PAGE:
FP Fertility/Inoc

Assessing Field Pea Nodulation


Field pea root nodules can form as early as 14 days after emergence. However, proper nodulation assessment should take place from the 6th to 9th node stages or at R1 (flower bud) to capture peak nodulation.


Peas have indeterminate nodules that have a cylindrical shape that tends to branch out as they develop. This branching makes pea nodules more difficult to count than other types of root nodules. As a result, a scoring system is used instead:

  • Select 5-10 plants from 2-3 different areas that are representative of the field.
  • Use a shovel to gently dig out each root system. Carefully wash the roots in a pail of water to remove soil, as nodules can easily be stripped from the lateral roots during extraction.
  • Assess overall plant growth and vigour, count the number of nodule clusters per plant and note the position of nodule clusters on the plant, according to the worksheet below.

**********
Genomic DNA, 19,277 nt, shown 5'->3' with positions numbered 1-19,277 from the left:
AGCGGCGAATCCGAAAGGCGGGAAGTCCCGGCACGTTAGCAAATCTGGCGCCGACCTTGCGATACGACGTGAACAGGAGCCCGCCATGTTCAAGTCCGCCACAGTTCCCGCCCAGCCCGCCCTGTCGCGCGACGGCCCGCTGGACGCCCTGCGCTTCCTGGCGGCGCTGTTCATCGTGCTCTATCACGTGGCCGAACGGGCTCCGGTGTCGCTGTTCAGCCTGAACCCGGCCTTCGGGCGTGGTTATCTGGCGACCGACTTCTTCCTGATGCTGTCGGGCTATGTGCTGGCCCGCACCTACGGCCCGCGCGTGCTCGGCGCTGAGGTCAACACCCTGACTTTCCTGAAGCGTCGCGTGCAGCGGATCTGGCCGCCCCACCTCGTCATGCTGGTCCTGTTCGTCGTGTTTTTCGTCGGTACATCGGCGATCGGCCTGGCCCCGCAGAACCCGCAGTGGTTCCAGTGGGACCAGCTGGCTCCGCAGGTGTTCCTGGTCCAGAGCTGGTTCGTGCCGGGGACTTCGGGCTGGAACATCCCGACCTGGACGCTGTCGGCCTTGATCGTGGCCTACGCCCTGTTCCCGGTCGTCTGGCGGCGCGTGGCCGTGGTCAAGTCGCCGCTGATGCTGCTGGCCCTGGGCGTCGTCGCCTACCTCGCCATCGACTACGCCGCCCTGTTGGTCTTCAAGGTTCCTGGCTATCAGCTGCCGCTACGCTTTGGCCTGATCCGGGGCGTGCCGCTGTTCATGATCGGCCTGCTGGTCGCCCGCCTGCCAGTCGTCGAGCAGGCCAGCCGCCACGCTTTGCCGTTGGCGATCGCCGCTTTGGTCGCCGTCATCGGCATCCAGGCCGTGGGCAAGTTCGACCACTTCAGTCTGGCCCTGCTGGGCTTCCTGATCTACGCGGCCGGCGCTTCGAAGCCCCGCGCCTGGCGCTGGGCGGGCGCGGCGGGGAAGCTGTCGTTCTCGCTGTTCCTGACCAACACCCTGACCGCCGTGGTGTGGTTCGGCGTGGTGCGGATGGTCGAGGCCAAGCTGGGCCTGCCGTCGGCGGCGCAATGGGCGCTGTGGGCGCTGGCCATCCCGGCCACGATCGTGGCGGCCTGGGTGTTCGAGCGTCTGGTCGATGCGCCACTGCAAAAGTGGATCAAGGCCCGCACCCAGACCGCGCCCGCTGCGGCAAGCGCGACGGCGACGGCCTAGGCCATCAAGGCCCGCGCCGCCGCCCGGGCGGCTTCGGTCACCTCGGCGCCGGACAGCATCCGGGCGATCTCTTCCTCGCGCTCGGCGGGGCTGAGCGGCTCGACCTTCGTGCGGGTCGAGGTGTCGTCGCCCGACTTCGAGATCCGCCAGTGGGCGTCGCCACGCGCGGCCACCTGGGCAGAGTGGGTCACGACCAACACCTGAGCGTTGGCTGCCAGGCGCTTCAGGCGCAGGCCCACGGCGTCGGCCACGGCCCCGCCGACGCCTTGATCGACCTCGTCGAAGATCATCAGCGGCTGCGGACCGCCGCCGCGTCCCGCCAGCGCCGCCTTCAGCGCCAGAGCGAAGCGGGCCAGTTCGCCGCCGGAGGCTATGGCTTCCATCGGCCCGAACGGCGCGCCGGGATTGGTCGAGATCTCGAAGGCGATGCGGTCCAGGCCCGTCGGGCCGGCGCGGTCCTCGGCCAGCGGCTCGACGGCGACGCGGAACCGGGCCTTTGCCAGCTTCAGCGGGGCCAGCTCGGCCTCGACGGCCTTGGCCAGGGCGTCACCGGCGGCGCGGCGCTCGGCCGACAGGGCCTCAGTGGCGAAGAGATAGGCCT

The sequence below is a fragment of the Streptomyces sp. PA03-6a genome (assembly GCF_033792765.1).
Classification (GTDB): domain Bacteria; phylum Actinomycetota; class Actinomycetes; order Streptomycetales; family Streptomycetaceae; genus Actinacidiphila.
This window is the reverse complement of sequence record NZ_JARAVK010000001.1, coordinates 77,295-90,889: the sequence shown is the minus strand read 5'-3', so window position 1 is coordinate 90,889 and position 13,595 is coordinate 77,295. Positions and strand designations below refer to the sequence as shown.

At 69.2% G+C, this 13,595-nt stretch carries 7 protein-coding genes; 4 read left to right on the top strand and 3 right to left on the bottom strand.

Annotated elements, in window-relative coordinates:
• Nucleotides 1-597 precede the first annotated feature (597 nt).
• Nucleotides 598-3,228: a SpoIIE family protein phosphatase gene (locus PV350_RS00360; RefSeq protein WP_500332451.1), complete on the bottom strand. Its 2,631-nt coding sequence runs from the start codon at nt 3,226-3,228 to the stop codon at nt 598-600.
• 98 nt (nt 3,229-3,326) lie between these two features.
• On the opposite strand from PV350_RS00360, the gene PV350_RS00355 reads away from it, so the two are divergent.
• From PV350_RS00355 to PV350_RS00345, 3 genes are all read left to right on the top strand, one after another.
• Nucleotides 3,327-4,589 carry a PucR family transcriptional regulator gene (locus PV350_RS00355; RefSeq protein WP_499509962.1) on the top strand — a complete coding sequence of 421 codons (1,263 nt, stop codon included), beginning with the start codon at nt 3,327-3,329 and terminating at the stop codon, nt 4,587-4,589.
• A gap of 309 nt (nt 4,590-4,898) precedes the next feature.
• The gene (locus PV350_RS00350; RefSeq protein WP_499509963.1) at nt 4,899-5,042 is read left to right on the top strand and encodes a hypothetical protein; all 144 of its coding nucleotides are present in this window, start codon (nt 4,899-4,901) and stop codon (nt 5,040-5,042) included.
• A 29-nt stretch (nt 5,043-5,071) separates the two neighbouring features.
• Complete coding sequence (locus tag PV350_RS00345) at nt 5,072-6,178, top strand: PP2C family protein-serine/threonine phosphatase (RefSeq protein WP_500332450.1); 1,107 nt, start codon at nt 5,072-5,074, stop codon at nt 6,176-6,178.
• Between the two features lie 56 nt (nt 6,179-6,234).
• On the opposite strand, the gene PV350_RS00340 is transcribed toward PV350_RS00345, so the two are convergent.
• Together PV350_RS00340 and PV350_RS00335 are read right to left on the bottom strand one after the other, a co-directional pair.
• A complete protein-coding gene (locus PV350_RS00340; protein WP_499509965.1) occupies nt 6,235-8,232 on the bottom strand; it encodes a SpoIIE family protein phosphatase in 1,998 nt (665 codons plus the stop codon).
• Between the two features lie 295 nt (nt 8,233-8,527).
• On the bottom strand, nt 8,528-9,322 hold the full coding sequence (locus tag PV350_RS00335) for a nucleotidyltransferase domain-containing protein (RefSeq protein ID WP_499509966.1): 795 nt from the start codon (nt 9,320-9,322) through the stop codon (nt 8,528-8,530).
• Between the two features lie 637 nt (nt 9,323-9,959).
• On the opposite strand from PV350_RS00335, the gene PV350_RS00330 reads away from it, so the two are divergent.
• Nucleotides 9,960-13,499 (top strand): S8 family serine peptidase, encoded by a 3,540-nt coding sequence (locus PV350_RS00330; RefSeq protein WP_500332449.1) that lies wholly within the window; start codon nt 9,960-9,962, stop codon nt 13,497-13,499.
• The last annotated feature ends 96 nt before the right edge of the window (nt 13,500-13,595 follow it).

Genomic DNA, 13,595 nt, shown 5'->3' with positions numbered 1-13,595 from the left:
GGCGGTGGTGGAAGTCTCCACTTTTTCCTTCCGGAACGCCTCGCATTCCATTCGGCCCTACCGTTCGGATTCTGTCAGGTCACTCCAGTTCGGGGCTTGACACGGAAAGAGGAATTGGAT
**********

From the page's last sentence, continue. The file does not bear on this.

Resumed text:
• Cut a few nodules open to assess the colour. If the nodules are pinkish-red inside, they are actively fixing N. Brown, white or green nodules are considered ineffective.
  • Conduct nodule assessments on additional plants if there is a wide variation across locations and plants.

Adapted from: 20/20 Seed Labs Inc.

What is considered adequate nodulation?

Peas have the ability to fix approximately 55% of their N requirement if they nodulate adequately. Following the previous nodulation scoring system:

  • A score of 11-13 means effective nitrogen fixation and no action is required.
  • A score of  7-10 means the pea crop is fixing N, but not enough to secure 55% of the total N requirement.
  • A score of 1-6 means rescue N treatment is required. Re-evaluate the inoculation strategy used, including products and placement, and any potential environmental impact on nodulation efficacy.

Rescue Nitrogen Treatment

In the event of nodulation failure, rescue N can be applied at the 9th to 12th node stages. Broadcast granular N or direct liquid N below the crop canopy at 50 lbs N/ac. Note that liquid N contact with leaf material can burn the foliage and reduce yield.